“It took us little time to leave our city. Leugim told the riders to head for Diram so that he might inform the King of Kings. I turned around in my seat in the hindmost wagon, where I sat guard over the silver cutlery and assorted other valuables from the palace. Smoke rose from the city, a dark cloud from a fire consuming the palace. I had called it home all my life, except for occasional excursions at my lord’s side. All that I had known was burning, but I rejoiced in the knowledge that my true home, the true spirit of our land had escaped the unholy grasp of the Tonomai.”
“I am beginning to fear for our beloved homeland. Yesterday the news reached Diram that another province had fallen to the infidel Tonomai – it was Nagralón, I believe, or some other minor duchy. Of course those people are rather unschooled in the way of the sword, and they have grown fat and complacent, convinced that the Tonomai would never put the battle to them.
“Archduke Leugim reminded me of this when he read the message. ‘Odraude, these people allow their peasants so much freedom, it is a miracle the King of Kings did not send armies to rectify this in the first place.’ Then he asked for another glass of wine, as so often is his want these days.
“Still the infidels continue to march across our great and wonderful land, ravage and burn everything in their path or pervert it – I have heard so many reports from refugees how the Tonomai have torn all the holy insignia from temples in cities and replaced them with the blank signs of their false god. The survivors of the slaughter are forced into slavery, all except for those dreadful traitors who yell out to join the conquerors. Yes, hard as it may be to believe for one like me who lives in the exalted circles of nobility and can lay claim on a trace of noble blood in one’s vein, the peasants are liable to throw away all our good religion and embrace the false, demonic shrine of the Tonomai god! How untrustworthy the peasants are!
“By all our good and high gods, this is what truly instills fear in my soul for how many of our soldiers in the path of the infidels are of noble birth? How many of them are peasants? The answer is, too many. If every one of our provinces were organized the way my lord Archduke used to run his, then I would scarcely worry. We were battered more by time than by lack of leadership – of which I am most certain. My lord has always made sure that the peasants know their place!
“But in places such as this Nagralón, where the peasants are granted leeway bordering on sacrilege – for have not the gods assigned them their lowly position? -, do the nobles still command their forces? Or do the traitorous peasants command the nobles?”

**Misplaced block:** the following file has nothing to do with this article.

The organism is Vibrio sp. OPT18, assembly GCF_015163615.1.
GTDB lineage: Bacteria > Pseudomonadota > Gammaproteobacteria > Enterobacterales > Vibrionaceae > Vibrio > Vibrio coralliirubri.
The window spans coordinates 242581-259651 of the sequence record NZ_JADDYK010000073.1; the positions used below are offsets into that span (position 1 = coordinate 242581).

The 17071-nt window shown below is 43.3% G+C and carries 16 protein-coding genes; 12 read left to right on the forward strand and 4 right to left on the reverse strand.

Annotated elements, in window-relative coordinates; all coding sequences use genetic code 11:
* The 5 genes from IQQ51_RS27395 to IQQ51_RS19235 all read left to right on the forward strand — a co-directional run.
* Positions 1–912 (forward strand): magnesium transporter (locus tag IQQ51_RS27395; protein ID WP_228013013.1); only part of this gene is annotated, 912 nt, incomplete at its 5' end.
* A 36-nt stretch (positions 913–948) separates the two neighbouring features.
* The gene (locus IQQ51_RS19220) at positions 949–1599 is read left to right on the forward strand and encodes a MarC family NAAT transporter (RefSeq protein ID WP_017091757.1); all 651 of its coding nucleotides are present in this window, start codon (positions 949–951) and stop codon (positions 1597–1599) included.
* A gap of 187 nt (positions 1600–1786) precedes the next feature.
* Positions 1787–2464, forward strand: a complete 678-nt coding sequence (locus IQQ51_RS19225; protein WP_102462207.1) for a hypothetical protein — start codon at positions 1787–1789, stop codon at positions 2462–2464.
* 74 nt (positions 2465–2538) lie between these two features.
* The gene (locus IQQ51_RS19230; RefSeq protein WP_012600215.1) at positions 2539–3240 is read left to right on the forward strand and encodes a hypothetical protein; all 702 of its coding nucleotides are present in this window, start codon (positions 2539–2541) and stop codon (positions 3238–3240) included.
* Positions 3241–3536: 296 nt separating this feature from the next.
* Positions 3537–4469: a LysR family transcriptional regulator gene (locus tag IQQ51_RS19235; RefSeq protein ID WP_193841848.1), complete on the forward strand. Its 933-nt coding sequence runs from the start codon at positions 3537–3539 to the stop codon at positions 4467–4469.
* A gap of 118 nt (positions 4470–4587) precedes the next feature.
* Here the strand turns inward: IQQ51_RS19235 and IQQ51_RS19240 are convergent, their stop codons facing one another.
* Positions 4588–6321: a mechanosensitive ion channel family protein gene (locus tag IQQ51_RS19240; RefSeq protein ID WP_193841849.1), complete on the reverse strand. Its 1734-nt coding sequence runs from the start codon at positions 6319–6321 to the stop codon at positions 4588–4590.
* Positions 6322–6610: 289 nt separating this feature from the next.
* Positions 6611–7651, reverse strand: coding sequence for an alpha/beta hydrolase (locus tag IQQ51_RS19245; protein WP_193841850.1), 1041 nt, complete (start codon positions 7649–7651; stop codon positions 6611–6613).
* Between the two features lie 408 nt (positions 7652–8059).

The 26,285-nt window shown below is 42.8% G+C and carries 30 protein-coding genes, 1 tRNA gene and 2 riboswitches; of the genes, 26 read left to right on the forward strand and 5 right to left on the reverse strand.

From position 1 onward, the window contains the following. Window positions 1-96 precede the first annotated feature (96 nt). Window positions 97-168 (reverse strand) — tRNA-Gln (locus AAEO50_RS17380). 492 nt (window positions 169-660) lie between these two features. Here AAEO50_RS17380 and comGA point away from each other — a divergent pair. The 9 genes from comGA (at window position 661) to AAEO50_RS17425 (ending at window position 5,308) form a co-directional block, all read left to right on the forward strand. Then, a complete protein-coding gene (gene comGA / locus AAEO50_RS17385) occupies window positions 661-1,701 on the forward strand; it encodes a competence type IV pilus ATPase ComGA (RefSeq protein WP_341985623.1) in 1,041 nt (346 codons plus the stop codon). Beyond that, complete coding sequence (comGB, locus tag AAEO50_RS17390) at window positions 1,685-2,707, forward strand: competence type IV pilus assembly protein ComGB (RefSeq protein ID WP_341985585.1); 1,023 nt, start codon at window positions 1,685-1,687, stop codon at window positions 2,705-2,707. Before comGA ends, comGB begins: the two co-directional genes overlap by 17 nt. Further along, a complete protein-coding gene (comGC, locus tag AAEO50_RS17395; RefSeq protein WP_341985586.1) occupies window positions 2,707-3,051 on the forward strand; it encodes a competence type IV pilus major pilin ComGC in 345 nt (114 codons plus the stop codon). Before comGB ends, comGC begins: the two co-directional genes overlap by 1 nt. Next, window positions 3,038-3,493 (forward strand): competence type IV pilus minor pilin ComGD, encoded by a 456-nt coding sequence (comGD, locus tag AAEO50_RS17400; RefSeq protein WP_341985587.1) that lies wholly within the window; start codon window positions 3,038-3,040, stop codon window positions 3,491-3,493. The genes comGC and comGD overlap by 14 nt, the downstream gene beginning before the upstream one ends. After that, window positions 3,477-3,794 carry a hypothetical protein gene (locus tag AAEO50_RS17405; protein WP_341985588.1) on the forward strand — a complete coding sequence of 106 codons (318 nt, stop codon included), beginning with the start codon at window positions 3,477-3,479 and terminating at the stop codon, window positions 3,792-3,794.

“Pardon me for writing so briefly and illegibly, dear friend, yet haste drives my quill, and I fear that soon my lord and I will have to move again. The battle against the Tonomai has gone badly, the King of Kings is reported to have fallen. My lord finds that hard to believe. ‘It would mean the spirit of our land is dead!’ he exclaimed only an hour ago. Then he ordered me to have our bags packed, a task which is now finished. Perhaps it was my fear that made me prepare our travel arrangements a week ago already, or was it foresight?
“I know not where my lord will set out for. If our nation has fallen along with the King of Kings, where can we go? Where can we find shelter?
“If it should be Ibrollene, which I dearly hope since I would enjoy conversing with you once more, I will attempt to send you another missive, provided the lines of messengers are not too corrupted by the war.”
“By the order of Maroud Afa’uk, blessed by the One True God, commander of the Holy Forces of the Tonomai Empire, the following persons have been consigned to slavery for blatant sacrilege against the One True God.
“To the mines of Kera Ilac shall go Terash Geroud, formerly guardcaptain of Leugim of Radlarbig, as well as the four remaining guards in custody.
“To be sold on the block at the harbor of Godhaven (formerly Radlarbig) shall go Archduke Leugim of Radlarbig, his wife and two daughters.
“To the Temple of the One True God in Rauret shall go Odraude Kelarhix, formerly manservant to Leugim of Radlarbig.
“May the One God have mercy on their souls.”
a document found in the Imperial Archives of Rauret (Tonomai capital of